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Robotic surgery upstartTransEnterix (NYSEMKT: TRXC) reported results from itssecond quarter before the markets opened on Aug. 5th. The company's shares have been obliterated in 2016 on the news that the FDA refused to give the nod to its innovative SurgiBot system, stating it was"not substantially equivalent" to an existing devices. That fact caused the company to put the SurgiBot system on the back burner and instead throw all of its might behind its unproven AFL-X system.
Let's take a closer look at TransEnterix's second-quarter results to see what kind of financial shape the company is in -- and to dig for clues about its future plans.
TransEnterix Q2: The raw numbers
Data source: Transenterix.
TransEnterix's headline numbers look dreadful this quarter, but that's mostly odue to the company's decision to record a number of one-time charges. Management took a restructuring charge of $5.6 million during the period -- the majority of which was non-cash -- and it also recorded a $61.8 million non-cash charge related to goodwill impairment.If you adjust for those events, the company's net loss would have been$13.3 million. That's still up 46% from the $9.1 million it recorded in the year-ago quarter, but it's not nearly as bad as the headline numbers appear. For comparison, Wall Street was expecting a quarterly net loss of $0.13 per share, so this result actually represents a beat.
TransEnterix stated it ended the quarter with about $64.6 million in cash on its books, and management stated it burned through another $3.6 million in July. In total, the company believes its remaining cash balance should be enough to fund operations through the third quarter of 2017.
Financials aside, the big news to come out of the company recently was that it sold its first ALF-X system toHumanitas Hospital, which is a teaching hospital located inMilan, Italy. The sale occurred at the end of July, which is why the company still didn't have any revenue booked for the second quarter.
Selling a single system might not seem like a big deal, but I'd argue that it is. The AFL-X system has been available for purchase in Europe since 2011, but the system's former owner -- SOFAR S.p.A. -- failed miserably in its selling efforts. TransEnterix wound up purchasing SOFAR S.p.A. for $99.8 million at the end of 2015 to see if it could find success. At the time, TransEnterix was still very focused on the SurgiBot system, but that all changed in April, when the FDA handed down its SurgiBot ruling. Thus, seeing the company sell an ALF-X already is an encouraging sign.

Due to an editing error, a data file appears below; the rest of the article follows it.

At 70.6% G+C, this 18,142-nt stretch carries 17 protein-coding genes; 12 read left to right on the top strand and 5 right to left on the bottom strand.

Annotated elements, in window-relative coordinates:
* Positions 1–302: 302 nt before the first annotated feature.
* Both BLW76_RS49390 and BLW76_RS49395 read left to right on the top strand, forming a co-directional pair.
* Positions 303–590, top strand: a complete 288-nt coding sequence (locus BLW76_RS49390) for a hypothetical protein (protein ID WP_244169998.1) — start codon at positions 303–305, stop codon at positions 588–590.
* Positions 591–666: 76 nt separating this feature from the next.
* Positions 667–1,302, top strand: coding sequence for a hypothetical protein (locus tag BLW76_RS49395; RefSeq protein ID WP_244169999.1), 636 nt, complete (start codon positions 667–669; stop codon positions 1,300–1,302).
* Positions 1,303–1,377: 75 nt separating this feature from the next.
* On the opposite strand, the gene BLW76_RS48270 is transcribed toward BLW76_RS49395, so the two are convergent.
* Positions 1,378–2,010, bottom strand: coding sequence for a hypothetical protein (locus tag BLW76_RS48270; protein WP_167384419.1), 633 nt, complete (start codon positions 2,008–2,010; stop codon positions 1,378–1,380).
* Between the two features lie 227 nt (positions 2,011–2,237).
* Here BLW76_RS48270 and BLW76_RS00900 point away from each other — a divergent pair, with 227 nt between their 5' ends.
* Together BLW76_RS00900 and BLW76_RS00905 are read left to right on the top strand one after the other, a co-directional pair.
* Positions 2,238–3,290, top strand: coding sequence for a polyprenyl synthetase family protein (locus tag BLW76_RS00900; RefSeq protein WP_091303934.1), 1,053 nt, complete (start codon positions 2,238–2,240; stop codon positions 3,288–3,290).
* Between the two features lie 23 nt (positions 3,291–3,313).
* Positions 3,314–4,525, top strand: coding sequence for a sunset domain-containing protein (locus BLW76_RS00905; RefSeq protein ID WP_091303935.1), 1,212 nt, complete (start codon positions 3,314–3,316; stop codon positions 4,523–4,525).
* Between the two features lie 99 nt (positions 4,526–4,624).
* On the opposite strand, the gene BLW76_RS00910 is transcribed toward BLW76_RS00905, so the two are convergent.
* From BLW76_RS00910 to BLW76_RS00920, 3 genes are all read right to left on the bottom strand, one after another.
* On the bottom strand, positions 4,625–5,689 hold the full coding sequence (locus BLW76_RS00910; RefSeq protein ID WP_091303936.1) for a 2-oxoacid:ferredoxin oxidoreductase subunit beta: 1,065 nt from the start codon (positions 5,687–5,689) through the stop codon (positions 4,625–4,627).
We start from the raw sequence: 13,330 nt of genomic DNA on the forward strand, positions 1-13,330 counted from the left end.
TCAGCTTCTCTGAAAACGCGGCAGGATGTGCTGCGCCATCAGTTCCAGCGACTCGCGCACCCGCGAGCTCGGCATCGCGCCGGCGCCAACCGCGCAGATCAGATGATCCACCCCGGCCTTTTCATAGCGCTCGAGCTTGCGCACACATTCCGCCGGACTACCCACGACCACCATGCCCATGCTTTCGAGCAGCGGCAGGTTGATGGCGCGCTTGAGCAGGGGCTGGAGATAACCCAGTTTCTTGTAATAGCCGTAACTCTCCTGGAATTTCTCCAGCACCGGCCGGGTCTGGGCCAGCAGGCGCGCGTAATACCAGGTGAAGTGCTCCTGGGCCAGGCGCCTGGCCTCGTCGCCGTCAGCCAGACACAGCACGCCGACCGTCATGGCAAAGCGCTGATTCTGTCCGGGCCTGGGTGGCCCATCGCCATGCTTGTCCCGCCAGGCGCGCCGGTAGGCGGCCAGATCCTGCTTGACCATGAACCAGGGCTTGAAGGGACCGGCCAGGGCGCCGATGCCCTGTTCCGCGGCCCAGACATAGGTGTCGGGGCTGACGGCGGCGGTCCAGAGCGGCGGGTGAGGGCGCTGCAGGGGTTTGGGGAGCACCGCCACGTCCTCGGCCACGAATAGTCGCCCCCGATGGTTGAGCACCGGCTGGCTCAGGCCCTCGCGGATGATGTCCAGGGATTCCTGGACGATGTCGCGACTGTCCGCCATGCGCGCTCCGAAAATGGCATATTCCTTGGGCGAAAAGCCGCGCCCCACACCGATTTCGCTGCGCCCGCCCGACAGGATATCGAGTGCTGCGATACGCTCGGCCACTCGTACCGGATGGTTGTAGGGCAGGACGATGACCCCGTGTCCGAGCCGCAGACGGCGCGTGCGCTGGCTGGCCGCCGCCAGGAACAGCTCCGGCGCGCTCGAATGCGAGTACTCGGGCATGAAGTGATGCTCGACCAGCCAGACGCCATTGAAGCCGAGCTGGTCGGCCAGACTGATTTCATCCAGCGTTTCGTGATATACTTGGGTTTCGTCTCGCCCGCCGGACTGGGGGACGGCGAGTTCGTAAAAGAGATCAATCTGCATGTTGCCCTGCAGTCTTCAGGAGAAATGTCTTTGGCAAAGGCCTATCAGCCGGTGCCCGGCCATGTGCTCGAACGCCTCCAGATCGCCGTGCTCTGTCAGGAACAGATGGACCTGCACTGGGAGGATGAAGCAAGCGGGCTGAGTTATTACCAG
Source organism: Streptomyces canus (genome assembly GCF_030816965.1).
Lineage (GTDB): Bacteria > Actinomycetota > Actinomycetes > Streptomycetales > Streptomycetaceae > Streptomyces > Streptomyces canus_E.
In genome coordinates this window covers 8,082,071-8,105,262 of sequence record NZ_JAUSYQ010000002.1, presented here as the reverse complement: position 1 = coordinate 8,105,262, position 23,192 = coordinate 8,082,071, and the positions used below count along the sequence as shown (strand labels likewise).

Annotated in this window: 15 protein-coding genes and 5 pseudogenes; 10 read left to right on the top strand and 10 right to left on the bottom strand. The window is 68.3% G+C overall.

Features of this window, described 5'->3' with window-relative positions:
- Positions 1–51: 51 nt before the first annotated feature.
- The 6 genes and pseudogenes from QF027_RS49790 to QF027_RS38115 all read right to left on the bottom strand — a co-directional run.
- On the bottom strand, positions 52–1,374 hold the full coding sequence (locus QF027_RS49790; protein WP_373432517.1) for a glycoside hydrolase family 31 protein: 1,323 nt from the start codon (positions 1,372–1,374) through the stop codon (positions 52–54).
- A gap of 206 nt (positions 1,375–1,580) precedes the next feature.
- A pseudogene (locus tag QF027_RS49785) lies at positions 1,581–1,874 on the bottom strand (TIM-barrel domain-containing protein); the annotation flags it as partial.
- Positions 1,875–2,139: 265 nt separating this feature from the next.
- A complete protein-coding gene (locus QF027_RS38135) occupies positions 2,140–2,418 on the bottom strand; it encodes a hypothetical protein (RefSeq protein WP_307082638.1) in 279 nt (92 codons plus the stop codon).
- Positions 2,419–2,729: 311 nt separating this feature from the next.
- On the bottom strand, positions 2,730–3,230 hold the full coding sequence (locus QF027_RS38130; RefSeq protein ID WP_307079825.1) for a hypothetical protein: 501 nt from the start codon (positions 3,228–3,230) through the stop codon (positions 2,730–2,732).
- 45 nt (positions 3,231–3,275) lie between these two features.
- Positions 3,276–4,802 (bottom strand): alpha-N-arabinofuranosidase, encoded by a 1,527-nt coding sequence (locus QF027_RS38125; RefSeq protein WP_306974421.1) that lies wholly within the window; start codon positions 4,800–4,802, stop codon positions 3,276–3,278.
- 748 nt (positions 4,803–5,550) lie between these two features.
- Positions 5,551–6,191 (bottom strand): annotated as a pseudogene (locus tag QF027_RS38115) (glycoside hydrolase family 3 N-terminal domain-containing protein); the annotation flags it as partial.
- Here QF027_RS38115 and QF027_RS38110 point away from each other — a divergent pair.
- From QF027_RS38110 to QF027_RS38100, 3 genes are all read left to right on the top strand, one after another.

That's especially true if TransEnterix managed to steal a sale away from robotic surgery kingpin Intuitive Surgical (NASDAQ: ISRG). After all, TransEnterix CEO Todd Pope told us on the last earnings call that Intuitive Surgical was selling discounted versions of refurbished systems in order to compete for deals where price was a major issue. If TransEnterix was still able to win under that scenario, then it may actually have a shot at competing.
Mr. Pope was quite happy about the company's recent achievement, stating, "We are very pleased with the progress we've made in the commercialization of ALF-X during the quarter, as well as having closed our first ALF-X sale in July. We remain enthusiastic about the potential of ALF-X, and will continue to invest in global commercial expansion, including preparing for its 510(k) submission."
The robotic surgery market is expected to grow at an exponential rate from today. Some market-watchers are predicting that the market will exceed $10 billion in total sales by 2020, which representsenormousgrowth from the $2 billionthat was produced in 2015. That's a wide-open opportunity for everyone who is looking to get into the space, and it could also be big enough to supportmultiplewinners.
The next big hurdle TransEnterix will need to clear is winning FDA approval for its ALF-X system. Given its recent history, that's certainly not a slam dunk, but since the system already managed to win over regulators in Europe, the company's odds of success might be quite good.
The bigger issue here remains TransEnterix's financial position. With the company's share price down so much, it's hard to imagine that yet another share offering is going to please investors. It's unknown if the debt markets would be an option, either. But with the company's cash burn running in the millions each month, the clock is certainly ticking, so it's going to have to do something.
Given all of that, I'd still argue that the odds of TransEnterix turning into a successful investment from here are quite low, especially if Intuitive Surgical decides to get even more aggressive with its selling efforts. Still, the company's first ALF-X sale is an encouraging sign, so I wouldn't count TransEnterix out either.
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Brian Feroldi owns shares of Intuitive Surgical. The Motley Fool owns shares of and recommends Intuitive Surgical. Try any of our Foolish newsletter services free for 30 days. We Fools may not all hold the same opinions, but we all believe that considering a diverse range of insights makes us better investors. The Motley Fool has a disclosure policy.